We live in a land of opportunity where every child is able to be educated and prepared for the world and to hopefully accomplish their dreams. However, this isn’t the case in most countries. Having lived in Latin American countries almost my entire life I know better than most that sometimes life isn’t fair. We all have hopes and dreams but the road to get there is long and arduous. A basic education is absolutely required for any field in the workforce that we will apply to. Without that foundation where would we be? Would we still be able to accomplish our goals? This is the reality for many children in third-world Latin American countries. Unlike the United States, most of these countries only provide schooling for primary grades, the equivalent of a 4th-grade education here. Their governments only provide this amount of education for free because it is the bare minimum in order to work the land or take over their family’s business. After completing primary education, students must pay tuition in order to receive a secondary education and diploma. Most of these children who live below the poverty line aren’t able to afford secondary school and are thus condemned to a life laid out for them by their government and their parents. Colombia Chocolate is looking to give these children a chance to pursue their dreams. For every bar of chocolate sold a majority of the proceeds go towards paying for these children’s tuition through large donations to Worldfund, a charity dedicated to improving education in Latin America. By creating authentic, South American-sourced chocolate and partnering with this organization not only are we able to give these children a fighting chance but we’re also able to share a bit of the culture with those who help.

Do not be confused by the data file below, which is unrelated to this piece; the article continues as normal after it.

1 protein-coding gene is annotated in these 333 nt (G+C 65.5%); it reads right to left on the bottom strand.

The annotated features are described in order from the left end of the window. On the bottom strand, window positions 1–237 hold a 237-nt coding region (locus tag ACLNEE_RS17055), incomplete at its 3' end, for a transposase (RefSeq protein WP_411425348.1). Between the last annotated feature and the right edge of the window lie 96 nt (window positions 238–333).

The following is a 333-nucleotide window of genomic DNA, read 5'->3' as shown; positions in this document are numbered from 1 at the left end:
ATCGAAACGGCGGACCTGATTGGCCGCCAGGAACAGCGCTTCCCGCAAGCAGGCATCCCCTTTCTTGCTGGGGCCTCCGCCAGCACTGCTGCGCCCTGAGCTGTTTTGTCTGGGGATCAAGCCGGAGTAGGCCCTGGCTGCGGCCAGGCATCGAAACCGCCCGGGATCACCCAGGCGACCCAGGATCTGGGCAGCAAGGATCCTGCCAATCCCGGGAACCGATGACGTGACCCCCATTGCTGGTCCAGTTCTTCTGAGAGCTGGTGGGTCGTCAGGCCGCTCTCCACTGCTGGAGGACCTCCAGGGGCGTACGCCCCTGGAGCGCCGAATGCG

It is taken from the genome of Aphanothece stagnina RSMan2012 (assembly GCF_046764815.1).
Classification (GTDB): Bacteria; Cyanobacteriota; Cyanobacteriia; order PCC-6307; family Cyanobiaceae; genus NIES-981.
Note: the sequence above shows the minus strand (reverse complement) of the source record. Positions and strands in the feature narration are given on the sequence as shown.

Colombia Chocolate uses all three aspects of persuasion in order to accomplish its goal. For Ethos, the company has aligned itself with a charity, Worldfund, that is already known to work in Latin American countries and with great successes in funding school programs in underdeveloped neighborhoods, giving resources for impoverished children to attend school, and providing existing schools with more advanced technology to stimulate growth. For Logos, Colombia doesn’t only provide a product that is enjoyable but also a good reason. Chocolate is often labeled a guilty pleasure that is often labeled a selfish food and because of that people tend to limit the amount of chocolate they buy. By using this logic and turning the selfishness to selflessness the reasons for not buying chocolate decrease dramatically. For Pathos, Colombia appeals to the audience’s emotional side by showing the darker side of the Latin American educational system and how it affects children especially. The thought of children not having a say in their futures and being stuck in poverty creates an emotional response in the audience to persuade them to buy more chocolate.